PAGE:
In one aspect, the invention provides for making an unalterable copy of the raw information with a “snapshot” copy of the information. Metadata is preferably extracted at the same time as the copy.
In another aspect, the invention provides a communication process to achieve the objectives of the invention in a MVS system communicating with a source platform such as a mainframe. As known to those in the art, a MVS system can be an IBM mainframe platform operating system with CKD-attached devices. Another aspect of the invention is to provide a communication process to achieve the objectives of the invention in an open system platform communicating with a source platform such as a mainframe. As known in the art, an open system platform can include, for example, Unix or Windows NT with SCSI attached devices. Upon request to access information in the mainframe, exchange devices are writable to MVS and readable to the open system, and the device receiving the snapshot copy is negotiated.
In yet another aspect, a server on the open system platform requests the MVS server to make an unalterable copy of the raw information (i.e., an MVS data set) to the negotiated device. The MVS server then makes a snapshot copy of the MVS data set, and the metadata is extracted at the time of the copy and returned to the initiator.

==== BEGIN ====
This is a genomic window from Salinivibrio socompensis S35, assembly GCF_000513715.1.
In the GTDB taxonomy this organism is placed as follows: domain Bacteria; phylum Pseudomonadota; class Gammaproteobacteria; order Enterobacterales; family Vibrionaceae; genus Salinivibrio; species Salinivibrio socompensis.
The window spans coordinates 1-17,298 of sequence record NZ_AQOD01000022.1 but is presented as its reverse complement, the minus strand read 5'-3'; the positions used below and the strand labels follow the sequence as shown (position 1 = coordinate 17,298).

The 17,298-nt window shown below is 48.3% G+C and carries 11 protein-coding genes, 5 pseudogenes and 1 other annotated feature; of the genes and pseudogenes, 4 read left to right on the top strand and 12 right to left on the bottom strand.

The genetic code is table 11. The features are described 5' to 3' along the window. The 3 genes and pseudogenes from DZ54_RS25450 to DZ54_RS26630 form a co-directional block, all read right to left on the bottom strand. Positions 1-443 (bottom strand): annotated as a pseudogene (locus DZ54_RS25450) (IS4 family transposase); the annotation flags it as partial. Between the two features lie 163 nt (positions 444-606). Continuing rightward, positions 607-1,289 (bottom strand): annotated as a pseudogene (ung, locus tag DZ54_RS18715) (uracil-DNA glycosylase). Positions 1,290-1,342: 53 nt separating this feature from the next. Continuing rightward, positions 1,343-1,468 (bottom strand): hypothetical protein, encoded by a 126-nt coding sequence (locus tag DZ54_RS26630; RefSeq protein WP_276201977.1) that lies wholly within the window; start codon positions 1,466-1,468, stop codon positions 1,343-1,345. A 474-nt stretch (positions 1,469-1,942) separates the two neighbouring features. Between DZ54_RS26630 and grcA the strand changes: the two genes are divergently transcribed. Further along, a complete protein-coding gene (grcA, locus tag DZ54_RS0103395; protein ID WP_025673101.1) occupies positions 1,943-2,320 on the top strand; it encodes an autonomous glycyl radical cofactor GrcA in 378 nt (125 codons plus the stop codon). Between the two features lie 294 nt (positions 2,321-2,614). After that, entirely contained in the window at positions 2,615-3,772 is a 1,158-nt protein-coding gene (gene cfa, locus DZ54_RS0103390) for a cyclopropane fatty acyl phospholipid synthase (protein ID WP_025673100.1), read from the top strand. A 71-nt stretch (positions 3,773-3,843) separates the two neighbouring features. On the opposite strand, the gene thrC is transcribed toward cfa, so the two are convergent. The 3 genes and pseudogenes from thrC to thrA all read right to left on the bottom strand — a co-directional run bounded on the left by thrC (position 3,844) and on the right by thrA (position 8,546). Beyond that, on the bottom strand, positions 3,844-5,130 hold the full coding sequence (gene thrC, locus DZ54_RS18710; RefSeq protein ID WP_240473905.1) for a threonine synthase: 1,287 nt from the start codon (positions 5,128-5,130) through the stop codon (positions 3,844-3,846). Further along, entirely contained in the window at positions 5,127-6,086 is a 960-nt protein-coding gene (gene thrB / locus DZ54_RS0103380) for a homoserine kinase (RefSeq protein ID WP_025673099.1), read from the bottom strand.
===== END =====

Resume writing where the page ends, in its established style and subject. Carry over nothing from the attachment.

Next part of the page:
The invention is next described further in connection with preferred embodiments, and it will become apparent that various additions, subtractions, and modifications can be made by those skilled in the art without departing from the scope of the invention.
A more complete understanding of the invention may be obtained by reference to the drawings, in which:
System 10 provides specific advantages over the prior art, particularly with respect to improved speed of data transfers between target platform 14 and source platform 12. Generally, source platform 12 produces data and transmits this data in the same form. According to the teachings herein, a snapshot is taken of source data to target disks within disk subsystem 16. Data transferred to target platform 14 is expected to arrive in same length units to conform to the SCSI standard. Subsystem 16 thus provides the desired data to target platform 14 in a series of fixed length sizes, as in a disk track image.
Target platform 14 includes an application 22 that desires to read or otherwise access the data in the source platform 12. Platform 14 has an API 24 (i.e., a software module) that facilitates communication, according to the techniques disclosed herein, between target platform 12 and subsystem 16.
Source platform 12 and target platform 14 have servers 12 a, 14 a, respectively, to provide for communications between the two platforms 12, 14. Disk subsystem 16 also preferably includes a server 16 a to acquire source data in its raw format.